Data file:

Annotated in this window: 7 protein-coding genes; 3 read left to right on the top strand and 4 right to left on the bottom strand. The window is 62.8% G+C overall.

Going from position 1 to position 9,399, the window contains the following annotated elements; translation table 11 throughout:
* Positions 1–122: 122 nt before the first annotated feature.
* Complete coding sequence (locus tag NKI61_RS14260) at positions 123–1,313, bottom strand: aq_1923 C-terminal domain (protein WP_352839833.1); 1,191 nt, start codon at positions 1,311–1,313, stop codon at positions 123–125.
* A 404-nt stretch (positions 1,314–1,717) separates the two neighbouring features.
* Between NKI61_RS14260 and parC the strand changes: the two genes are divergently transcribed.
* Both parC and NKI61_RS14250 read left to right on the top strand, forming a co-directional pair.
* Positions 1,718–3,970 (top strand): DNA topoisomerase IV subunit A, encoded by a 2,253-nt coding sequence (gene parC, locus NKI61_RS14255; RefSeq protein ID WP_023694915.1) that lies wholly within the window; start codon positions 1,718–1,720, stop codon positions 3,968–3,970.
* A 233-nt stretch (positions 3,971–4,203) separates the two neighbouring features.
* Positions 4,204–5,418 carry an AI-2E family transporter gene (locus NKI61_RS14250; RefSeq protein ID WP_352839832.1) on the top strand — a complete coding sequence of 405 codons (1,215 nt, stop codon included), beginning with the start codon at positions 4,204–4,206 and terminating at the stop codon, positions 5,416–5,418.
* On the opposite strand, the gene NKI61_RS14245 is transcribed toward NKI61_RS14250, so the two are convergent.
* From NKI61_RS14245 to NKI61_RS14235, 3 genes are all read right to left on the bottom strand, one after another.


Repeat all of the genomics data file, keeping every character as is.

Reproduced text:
Annotated in this window: 7 protein-coding genes; 3 read left to right on the top strand and 4 right to left on the bottom strand. The window is 62.8% G+C overall.

Going from position 1 to position 9,399, the window contains the following annotated elements; translation table 11 throughout:
* Positions 1–122: 122 nt before the first annotated feature.
* Complete coding sequence (locus tag NKI61_RS14260) at positions 123–1,313, bottom strand: aq_1923 C-terminal domain (protein WP_352839833.1); 1,191 nt, start codon at positions 1,311–1,313, stop codon at positions 123–125.
* A 404-nt stretch (positions 1,314–1,717) separates the two neighbouring features.
* Between NKI61_RS14260 and parC the strand changes: the two genes are divergently transcribed.
* Both parC and NKI61_RS14250 read left to right on the top strand, forming a co-directional pair.
* Positions 1,718–3,970 (top strand): DNA topoisomerase IV subunit A, encoded by a 2,253-nt coding sequence (gene parC, locus NKI61_RS14255; RefSeq protein ID WP_023694915.1) that lies wholly within the window; start codon positions 1,718–1,720, stop codon positions 3,968–3,970.
* A 233-nt stretch (positions 3,971–4,203) separates the two neighbouring features.
* Positions 4,204–5,418 carry an AI-2E family transporter gene (locus NKI61_RS14250; RefSeq protein ID WP_352839832.1) on the top strand — a complete coding sequence of 405 codons (1,215 nt, stop codon included), beginning with the start codon at positions 4,204–4,206 and terminating at the stop codon, positions 5,416–5,418.
* On the opposite strand, the gene NKI61_RS14245 is transcribed toward NKI61_RS14250, so the two are convergent.
* From NKI61_RS14245 to NKI61_RS14235, 3 genes are all read right to left on the bottom strand, one after another.